Environmental Educator Seeks County Drain Commissioner Post
March 30, 2020
By Jessica Mathews/News@whmi.com
An environmental educator with a deep interest in environmental protection is seeking the Democratic nomination for Livingston County drain commissioner.
Andrew Nowicki is the first Democrat to run for the post since 1996. He grew up in Cohoctah Township, graduated from Fowlerville High School and earned a BS degree in zoology from Michigan State University. He now lives in Brighton and works as an environmental educator at the Howell Nature Center. Nowicki said that the job of drain commissioner is one of the most important in the county. He said the job doesn’t attract a lot of attention, but “it is too important to allow it to go to the same person election after election without giving voters a say on how the job is being done, especially since the drain commissioner has the power to require property owners to pay special assessments to pay for drain projects”.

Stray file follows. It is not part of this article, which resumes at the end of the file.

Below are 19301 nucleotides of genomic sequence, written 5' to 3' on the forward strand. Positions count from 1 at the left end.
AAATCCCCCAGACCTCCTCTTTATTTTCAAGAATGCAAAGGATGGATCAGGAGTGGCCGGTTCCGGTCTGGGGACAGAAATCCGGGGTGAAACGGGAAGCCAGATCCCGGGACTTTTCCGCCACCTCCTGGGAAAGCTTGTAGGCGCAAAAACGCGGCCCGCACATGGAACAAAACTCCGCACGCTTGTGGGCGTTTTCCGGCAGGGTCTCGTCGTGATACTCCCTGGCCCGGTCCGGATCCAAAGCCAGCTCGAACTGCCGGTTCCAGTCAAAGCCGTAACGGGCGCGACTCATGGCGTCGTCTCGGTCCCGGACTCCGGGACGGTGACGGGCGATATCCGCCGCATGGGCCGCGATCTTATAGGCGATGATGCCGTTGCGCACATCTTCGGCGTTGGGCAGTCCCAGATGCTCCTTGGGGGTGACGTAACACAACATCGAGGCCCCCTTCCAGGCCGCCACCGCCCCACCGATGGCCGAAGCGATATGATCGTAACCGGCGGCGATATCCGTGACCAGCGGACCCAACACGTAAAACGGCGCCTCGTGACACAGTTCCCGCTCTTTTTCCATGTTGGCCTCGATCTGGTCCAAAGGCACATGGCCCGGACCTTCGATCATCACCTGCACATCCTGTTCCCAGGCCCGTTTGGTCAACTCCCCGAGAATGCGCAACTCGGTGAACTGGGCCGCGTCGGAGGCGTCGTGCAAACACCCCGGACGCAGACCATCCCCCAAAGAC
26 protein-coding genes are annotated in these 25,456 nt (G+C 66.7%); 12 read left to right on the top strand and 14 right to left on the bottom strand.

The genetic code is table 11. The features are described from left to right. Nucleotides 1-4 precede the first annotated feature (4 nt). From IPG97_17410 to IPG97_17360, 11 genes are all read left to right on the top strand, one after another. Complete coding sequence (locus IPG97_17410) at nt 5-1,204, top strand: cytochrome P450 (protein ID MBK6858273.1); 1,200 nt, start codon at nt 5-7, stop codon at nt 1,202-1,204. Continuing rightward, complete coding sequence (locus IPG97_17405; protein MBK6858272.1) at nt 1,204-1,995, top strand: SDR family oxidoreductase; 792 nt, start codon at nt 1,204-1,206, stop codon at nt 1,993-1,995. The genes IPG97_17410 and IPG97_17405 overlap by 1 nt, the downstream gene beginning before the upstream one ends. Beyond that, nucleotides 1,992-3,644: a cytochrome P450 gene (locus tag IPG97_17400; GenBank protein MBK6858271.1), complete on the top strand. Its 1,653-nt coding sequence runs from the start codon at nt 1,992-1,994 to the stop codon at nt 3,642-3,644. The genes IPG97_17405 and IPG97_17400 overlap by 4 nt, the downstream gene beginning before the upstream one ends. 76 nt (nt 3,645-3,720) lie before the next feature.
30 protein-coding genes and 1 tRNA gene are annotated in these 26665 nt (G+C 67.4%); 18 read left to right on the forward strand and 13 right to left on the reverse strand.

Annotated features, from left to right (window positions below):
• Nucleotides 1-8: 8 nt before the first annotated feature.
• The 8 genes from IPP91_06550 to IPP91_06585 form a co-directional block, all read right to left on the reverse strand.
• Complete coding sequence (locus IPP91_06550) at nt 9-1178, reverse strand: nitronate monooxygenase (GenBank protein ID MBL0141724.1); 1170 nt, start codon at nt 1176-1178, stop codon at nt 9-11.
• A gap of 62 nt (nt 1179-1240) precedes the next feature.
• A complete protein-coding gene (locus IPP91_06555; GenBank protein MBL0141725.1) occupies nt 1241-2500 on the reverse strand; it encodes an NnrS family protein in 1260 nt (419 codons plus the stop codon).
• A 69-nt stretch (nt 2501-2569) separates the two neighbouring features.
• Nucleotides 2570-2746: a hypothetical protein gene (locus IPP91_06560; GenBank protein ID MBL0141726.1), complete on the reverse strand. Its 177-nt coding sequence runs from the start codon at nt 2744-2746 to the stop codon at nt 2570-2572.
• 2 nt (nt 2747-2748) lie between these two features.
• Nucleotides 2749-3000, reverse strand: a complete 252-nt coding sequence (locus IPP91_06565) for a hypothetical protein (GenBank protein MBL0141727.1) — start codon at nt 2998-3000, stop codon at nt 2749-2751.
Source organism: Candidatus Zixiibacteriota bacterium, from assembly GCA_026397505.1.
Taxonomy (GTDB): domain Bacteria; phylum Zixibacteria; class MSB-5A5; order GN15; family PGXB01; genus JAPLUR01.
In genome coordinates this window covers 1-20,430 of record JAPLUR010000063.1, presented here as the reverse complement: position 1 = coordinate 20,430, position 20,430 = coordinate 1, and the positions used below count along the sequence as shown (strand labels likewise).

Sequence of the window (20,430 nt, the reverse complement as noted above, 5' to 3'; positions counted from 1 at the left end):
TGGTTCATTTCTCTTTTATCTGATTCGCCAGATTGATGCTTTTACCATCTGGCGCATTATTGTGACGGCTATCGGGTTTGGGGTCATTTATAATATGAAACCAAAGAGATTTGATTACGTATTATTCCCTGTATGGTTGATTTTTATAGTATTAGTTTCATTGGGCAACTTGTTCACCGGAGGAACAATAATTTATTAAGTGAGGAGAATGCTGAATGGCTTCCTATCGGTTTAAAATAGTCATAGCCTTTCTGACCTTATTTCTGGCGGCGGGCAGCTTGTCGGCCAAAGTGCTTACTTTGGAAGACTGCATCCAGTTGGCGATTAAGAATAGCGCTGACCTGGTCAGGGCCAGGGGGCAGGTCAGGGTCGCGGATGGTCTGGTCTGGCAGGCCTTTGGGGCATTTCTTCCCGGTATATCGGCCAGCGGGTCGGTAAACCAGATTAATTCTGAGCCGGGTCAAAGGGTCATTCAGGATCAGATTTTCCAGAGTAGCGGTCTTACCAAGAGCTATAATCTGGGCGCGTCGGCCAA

Livingston County has more than 450 miles of drains, many of which are maintained by the drain commissioner. They are vital for draining farmland and protecting homeowners and other property owners from flooding. The drain commissioner also manages nine dams in the county; weed control in lakes; soil erosion; and some community sanitary sewer systems, and oversees the county’s solid waste management plan, which includes hazardous waste disposal days and encouraging recycling. Nowicki said the drain commissioner’s job can have environmental impacts as well as protecting farmers and property owners from flooding. Nowicki says he brings a professional background in understanding the interactions of humans and ecosystems, adding Livingston County needs a new approach led by environmental professionals who will defend public health. Nowicki’s full announcement is attached.
If no other Democrats file for the August 4th Primary, Nowicki will face incumbent Republican Drain Commissioner Brian Jonckheere in November.